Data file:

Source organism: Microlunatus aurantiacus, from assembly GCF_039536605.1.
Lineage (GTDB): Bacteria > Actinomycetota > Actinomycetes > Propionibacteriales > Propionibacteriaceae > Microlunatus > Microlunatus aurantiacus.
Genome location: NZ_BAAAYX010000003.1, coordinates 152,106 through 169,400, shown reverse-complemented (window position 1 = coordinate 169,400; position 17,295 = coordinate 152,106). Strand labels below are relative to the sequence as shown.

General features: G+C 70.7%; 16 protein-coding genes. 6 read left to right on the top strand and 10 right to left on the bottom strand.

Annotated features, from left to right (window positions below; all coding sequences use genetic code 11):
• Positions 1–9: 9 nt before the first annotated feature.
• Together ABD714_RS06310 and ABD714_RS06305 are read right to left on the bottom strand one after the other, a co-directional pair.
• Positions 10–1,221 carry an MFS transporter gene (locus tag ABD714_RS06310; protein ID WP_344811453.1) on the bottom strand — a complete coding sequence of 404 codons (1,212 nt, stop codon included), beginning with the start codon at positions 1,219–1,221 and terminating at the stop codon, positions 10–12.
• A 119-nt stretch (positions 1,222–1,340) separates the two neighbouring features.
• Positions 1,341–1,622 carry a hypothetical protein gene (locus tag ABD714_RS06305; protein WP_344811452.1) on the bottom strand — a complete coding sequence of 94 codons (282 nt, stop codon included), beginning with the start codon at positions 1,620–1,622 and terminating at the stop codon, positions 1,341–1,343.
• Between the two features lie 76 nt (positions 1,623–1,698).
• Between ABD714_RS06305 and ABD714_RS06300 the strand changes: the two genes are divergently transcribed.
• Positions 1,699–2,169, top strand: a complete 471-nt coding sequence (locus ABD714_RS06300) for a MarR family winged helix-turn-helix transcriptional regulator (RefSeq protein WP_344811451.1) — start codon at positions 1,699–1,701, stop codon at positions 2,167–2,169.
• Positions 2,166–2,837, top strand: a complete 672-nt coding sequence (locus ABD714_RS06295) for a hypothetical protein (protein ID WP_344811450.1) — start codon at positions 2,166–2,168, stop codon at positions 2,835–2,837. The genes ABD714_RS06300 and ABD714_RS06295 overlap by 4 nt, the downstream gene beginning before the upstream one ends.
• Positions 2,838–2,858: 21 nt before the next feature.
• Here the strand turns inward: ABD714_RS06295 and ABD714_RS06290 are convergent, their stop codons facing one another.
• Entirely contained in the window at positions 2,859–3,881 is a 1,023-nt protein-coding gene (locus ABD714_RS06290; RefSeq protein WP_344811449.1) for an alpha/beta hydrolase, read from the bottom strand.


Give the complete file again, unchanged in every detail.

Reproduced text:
Source organism: Microlunatus aurantiacus, from assembly GCF_039536605.1.
Lineage (GTDB): Bacteria > Actinomycetota > Actinomycetes > Propionibacteriales > Propionibacteriaceae > Microlunatus > Microlunatus aurantiacus.
Genome location: NZ_BAAAYX010000003.1, coordinates 152,106 through 169,400, shown reverse-complemented (window position 1 = coordinate 169,400; position 17,295 = coordinate 152,106). Strand labels below are relative to the sequence as shown.

General features: G+C 70.7%; 16 protein-coding genes. 6 read left to right on the top strand and 10 right to left on the bottom strand.

Annotated features, from left to right (window positions below; all coding sequences use genetic code 11):
• Positions 1–9: 9 nt before the first annotated feature.
• Together ABD714_RS06310 and ABD714_RS06305 are read right to left on the bottom strand one after the other, a co-directional pair.
• Positions 10–1,221 carry an MFS transporter gene (locus tag ABD714_RS06310; protein ID WP_344811453.1) on the bottom strand — a complete coding sequence of 404 codons (1,212 nt, stop codon included), beginning with the start codon at positions 1,219–1,221 and terminating at the stop codon, positions 10–12.
• A 119-nt stretch (positions 1,222–1,340) separates the two neighbouring features.
• Positions 1,341–1,622 carry a hypothetical protein gene (locus tag ABD714_RS06305; protein WP_344811452.1) on the bottom strand — a complete coding sequence of 94 codons (282 nt, stop codon included), beginning with the start codon at positions 1,620–1,622 and terminating at the stop codon, positions 1,341–1,343.
• Between the two features lie 76 nt (positions 1,623–1,698).
• Between ABD714_RS06305 and ABD714_RS06300 the strand changes: the two genes are divergently transcribed.
• Positions 1,699–2,169, top strand: a complete 471-nt coding sequence (locus ABD714_RS06300) for a MarR family winged helix-turn-helix transcriptional regulator (RefSeq protein WP_344811451.1) — start codon at positions 1,699–1,701, stop codon at positions 2,167–2,169.
• Positions 2,166–2,837, top strand: a complete 672-nt coding sequence (locus ABD714_RS06295) for a hypothetical protein (protein ID WP_344811450.1) — start codon at positions 2,166–2,168, stop codon at positions 2,835–2,837. The genes ABD714_RS06300 and ABD714_RS06295 overlap by 4 nt, the downstream gene beginning before the upstream one ends.
• Positions 2,838–2,858: 21 nt before the next feature.
• Here the strand turns inward: ABD714_RS06295 and ABD714_RS06290 are convergent, their stop codons facing one another.
• Entirely contained in the window at positions 2,859–3,881 is a 1,023-nt protein-coding gene (locus ABD714_RS06290; RefSeq protein WP_344811449.1) for an alpha/beta hydrolase, read from the bottom strand.